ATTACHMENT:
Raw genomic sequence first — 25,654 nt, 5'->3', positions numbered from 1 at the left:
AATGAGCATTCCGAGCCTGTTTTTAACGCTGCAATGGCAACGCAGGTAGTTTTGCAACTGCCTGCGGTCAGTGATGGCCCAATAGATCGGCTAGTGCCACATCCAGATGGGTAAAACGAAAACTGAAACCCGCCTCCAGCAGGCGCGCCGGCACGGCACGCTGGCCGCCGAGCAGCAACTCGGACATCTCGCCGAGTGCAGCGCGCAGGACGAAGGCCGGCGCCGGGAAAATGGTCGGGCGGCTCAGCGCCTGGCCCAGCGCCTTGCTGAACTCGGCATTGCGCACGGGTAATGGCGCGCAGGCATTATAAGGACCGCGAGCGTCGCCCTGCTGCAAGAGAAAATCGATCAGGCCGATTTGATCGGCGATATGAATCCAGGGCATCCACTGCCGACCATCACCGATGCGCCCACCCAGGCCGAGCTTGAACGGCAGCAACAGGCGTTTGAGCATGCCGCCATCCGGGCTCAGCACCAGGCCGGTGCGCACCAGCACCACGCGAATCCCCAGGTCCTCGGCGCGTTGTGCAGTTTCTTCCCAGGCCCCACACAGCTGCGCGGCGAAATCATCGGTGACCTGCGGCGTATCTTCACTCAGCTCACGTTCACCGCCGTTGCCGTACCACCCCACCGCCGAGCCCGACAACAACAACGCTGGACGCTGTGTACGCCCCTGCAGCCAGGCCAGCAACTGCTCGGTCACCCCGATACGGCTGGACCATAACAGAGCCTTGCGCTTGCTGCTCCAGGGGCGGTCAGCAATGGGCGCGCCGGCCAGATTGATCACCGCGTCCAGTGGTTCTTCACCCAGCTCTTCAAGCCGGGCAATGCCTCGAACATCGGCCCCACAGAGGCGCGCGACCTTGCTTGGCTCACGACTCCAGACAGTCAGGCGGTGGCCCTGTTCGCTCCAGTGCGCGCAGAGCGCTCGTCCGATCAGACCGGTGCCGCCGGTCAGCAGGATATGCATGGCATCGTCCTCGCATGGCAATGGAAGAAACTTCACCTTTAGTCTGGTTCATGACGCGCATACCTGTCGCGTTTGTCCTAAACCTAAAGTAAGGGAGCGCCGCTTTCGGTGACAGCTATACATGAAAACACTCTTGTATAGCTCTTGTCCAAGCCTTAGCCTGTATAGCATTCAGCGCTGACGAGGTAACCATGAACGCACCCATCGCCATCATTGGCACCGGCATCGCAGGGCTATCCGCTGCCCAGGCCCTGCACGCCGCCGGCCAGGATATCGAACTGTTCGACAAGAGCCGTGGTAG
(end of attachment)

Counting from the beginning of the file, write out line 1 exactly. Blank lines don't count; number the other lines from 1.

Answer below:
Raw genomic sequence first — 25,654 nt, 5'->3', positions numbered from 1 at the left: